Whooping cough reported on Kodiak

In the news

Posted: Thursday, September 22, 2005

KODIAK (AP) —Cases of whooping cough, which has spiked nationwide, have now been reported recently on Kodiak Island.

In 2004, Alaska had 14 reported cases of whooping cough, also known as pertussis. This year there have already been 82 cases of the contagious respiratory disease.

About half of those cases have been among adults.

For patient confidentiality purposes, the Alaska Department of Health and Human Services cannot release an exact count for Kodiak Island, although officials said there were fewer than five cases.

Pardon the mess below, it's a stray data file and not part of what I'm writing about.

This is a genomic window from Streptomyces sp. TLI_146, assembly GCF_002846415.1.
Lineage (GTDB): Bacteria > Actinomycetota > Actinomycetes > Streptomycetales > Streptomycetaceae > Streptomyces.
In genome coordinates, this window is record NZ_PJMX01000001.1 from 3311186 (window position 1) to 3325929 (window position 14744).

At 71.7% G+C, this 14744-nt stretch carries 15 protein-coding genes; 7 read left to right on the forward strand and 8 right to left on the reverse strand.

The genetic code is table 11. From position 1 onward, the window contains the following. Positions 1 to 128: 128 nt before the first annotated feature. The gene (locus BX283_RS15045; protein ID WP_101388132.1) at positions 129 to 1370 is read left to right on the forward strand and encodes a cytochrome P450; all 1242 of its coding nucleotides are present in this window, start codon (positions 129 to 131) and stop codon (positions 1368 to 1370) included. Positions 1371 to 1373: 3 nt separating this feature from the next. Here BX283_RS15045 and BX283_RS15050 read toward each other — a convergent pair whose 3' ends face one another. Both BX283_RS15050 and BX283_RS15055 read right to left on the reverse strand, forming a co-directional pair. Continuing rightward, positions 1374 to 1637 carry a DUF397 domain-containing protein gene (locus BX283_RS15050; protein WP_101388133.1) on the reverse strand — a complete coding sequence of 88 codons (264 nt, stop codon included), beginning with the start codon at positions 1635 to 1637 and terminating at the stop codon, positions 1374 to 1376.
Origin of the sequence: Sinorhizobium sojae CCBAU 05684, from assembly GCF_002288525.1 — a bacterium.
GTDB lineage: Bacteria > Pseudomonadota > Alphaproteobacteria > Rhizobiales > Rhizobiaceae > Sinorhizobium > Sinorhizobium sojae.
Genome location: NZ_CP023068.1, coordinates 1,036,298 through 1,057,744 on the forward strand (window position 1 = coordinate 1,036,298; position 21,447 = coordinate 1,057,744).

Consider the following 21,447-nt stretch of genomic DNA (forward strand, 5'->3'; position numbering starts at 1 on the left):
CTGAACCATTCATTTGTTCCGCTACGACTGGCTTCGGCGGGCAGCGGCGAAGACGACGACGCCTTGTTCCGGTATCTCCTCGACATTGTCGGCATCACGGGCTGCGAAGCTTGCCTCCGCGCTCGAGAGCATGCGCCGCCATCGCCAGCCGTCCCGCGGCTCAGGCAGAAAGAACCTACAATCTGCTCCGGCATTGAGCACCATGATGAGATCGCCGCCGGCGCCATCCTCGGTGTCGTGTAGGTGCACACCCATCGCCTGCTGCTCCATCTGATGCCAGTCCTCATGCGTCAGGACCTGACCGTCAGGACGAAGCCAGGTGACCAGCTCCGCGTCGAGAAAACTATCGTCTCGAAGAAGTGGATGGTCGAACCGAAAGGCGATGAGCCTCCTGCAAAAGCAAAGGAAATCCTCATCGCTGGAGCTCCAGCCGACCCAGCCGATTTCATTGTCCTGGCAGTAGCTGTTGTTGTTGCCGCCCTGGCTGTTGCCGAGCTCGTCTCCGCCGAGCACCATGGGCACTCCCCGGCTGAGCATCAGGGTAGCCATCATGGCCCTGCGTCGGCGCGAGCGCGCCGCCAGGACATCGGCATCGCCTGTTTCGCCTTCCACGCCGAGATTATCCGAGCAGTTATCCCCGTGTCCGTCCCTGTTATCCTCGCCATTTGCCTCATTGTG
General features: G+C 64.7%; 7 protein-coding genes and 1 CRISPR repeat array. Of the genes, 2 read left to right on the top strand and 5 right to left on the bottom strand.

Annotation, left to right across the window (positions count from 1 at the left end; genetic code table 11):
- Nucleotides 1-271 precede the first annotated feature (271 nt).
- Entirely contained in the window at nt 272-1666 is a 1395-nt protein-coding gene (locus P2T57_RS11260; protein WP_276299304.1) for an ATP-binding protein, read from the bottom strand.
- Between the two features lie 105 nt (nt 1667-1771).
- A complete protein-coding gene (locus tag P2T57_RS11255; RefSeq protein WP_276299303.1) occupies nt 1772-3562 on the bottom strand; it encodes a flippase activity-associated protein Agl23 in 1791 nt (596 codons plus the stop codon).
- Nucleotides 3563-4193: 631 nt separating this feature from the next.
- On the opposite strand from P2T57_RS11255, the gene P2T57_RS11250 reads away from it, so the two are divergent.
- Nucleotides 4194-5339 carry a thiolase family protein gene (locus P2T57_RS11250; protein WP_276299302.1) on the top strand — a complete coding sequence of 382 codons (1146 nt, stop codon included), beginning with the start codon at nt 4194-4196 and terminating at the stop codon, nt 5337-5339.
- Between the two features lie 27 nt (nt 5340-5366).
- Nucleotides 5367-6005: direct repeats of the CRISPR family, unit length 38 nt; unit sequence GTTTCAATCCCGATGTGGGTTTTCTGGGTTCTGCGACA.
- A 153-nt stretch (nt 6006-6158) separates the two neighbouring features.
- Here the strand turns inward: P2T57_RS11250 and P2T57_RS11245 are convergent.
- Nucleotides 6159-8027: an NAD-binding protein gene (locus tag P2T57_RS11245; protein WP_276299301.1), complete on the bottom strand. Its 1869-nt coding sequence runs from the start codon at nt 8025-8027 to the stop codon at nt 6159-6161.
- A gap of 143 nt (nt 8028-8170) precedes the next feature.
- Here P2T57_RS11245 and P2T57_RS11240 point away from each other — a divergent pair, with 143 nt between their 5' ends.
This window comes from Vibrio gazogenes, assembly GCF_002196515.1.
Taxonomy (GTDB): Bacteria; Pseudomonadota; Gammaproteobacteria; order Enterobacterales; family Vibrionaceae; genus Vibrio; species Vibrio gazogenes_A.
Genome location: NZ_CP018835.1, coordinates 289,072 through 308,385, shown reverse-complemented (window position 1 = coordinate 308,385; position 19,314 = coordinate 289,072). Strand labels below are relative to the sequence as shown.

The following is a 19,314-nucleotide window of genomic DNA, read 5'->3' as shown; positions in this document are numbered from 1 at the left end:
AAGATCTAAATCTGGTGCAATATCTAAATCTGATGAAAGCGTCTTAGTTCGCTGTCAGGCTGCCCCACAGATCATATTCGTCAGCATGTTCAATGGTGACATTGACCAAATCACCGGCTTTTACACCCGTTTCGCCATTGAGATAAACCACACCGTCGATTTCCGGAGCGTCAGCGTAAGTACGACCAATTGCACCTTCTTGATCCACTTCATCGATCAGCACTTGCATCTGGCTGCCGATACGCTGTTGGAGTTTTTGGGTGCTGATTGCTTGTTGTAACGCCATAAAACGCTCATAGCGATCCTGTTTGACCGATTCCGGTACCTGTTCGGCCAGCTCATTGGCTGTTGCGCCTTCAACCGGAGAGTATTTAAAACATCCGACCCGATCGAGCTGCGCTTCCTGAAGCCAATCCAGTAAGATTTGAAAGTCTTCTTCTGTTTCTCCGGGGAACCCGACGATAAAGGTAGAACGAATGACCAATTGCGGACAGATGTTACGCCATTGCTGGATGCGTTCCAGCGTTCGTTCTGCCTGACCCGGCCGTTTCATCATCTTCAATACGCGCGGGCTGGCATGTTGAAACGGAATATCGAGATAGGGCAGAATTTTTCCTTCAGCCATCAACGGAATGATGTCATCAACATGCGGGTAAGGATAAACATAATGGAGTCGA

''We have had cases all over the place,'' said state epidemiologist Beth Funk. ''We're picking up a lot more cases, but we also have a brand-new test and a lot more interest from providers in testing patients.''

Funk said the new test is more sensitive and detects more cases.

Whooping cough was a serious threat especially to young children until a vaccine debuted in the 1930s.

In 1934, more than 8,000 people died from whooping cough, according to the National Vaccine Information Center.

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